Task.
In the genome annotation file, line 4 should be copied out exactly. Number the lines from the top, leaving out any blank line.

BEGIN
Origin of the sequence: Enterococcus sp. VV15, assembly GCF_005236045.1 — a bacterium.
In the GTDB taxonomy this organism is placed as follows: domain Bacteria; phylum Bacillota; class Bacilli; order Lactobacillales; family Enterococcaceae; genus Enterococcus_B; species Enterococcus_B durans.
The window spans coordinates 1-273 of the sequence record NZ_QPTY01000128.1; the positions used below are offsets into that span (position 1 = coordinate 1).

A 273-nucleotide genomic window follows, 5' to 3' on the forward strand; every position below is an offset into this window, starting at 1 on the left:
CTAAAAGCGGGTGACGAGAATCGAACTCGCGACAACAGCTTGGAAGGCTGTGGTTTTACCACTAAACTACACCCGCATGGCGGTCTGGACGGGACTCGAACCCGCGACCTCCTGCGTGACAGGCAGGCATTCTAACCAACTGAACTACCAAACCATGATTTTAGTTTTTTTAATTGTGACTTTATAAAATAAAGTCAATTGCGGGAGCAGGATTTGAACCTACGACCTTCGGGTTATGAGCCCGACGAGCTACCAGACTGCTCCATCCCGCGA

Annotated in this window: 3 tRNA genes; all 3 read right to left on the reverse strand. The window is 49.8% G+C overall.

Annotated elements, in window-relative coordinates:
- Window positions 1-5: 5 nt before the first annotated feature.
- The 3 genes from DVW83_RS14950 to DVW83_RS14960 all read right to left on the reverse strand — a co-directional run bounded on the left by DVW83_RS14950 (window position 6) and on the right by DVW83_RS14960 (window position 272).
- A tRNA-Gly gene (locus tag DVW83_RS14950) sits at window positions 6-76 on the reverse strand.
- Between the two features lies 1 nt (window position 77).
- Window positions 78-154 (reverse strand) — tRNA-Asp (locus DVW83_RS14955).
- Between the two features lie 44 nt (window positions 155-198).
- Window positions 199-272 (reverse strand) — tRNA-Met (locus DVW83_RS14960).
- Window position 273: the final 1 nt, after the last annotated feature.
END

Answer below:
A 273-nucleotide genomic window follows, 5' to 3' on the forward strand; every position below is an offset into this window, starting at 1 on the left: